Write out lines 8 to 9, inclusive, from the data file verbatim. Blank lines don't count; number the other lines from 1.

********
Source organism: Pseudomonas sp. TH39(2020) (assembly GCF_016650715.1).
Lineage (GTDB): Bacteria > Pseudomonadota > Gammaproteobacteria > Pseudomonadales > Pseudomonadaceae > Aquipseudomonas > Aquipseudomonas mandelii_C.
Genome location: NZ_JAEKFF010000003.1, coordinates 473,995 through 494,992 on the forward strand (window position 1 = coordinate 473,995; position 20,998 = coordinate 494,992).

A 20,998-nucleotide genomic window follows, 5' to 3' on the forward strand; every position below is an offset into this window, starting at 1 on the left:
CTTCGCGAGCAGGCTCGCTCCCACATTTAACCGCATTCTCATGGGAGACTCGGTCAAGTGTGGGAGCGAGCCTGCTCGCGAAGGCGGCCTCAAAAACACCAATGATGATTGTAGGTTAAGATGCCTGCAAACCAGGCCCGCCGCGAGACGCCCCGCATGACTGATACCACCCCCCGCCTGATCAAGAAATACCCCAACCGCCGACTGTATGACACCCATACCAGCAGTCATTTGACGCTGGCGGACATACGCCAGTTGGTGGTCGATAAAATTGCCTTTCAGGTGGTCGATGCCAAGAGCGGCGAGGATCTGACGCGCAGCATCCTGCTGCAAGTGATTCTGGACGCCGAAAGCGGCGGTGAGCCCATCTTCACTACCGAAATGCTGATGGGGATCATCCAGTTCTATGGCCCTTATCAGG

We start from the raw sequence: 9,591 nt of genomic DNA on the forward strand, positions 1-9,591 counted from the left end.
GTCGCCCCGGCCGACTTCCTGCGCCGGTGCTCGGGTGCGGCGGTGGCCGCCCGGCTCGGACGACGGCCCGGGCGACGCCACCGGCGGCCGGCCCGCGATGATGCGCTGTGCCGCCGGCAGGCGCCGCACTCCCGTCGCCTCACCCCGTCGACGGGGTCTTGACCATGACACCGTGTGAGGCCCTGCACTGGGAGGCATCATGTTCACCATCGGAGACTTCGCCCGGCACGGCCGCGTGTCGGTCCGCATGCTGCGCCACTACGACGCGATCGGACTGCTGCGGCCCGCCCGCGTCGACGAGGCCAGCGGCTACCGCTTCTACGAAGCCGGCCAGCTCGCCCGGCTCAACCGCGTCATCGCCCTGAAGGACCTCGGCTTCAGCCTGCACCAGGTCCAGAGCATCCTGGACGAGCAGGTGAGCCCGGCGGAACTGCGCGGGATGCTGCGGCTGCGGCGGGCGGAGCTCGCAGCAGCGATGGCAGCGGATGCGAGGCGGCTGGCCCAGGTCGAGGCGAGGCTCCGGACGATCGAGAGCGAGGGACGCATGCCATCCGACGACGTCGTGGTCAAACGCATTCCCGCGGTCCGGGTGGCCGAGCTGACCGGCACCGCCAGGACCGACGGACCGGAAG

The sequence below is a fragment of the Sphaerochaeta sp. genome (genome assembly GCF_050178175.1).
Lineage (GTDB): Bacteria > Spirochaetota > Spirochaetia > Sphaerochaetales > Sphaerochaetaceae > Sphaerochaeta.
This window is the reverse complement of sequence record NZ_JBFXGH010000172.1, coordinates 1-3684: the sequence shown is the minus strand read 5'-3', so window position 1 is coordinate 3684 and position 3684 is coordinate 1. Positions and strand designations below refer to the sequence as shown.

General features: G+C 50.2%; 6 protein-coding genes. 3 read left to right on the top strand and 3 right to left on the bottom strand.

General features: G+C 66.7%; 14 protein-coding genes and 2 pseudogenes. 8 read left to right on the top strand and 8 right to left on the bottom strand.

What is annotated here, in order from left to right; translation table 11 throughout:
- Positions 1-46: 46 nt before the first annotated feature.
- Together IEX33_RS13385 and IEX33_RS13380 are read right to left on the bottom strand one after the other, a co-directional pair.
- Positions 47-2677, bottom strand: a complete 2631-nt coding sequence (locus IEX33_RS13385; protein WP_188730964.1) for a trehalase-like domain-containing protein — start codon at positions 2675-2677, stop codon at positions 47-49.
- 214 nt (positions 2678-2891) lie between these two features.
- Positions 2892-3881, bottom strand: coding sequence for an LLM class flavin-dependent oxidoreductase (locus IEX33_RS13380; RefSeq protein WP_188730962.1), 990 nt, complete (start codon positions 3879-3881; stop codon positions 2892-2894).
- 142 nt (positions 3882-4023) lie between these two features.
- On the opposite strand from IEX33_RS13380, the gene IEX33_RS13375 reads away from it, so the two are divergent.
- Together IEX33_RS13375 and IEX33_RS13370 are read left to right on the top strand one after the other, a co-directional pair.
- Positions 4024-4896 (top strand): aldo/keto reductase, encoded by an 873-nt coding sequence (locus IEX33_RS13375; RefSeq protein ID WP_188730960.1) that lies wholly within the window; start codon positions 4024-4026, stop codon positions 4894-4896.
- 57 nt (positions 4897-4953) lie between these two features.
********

The sequence below is a fragment of the Sphaerochaeta sp. genome (genome assembly GCF_050178175.1).
Lineage (GTDB): Bacteria > Spirochaetota > Spirochaetia > Sphaerochaetales > Sphaerochaetaceae > Sphaerochaeta.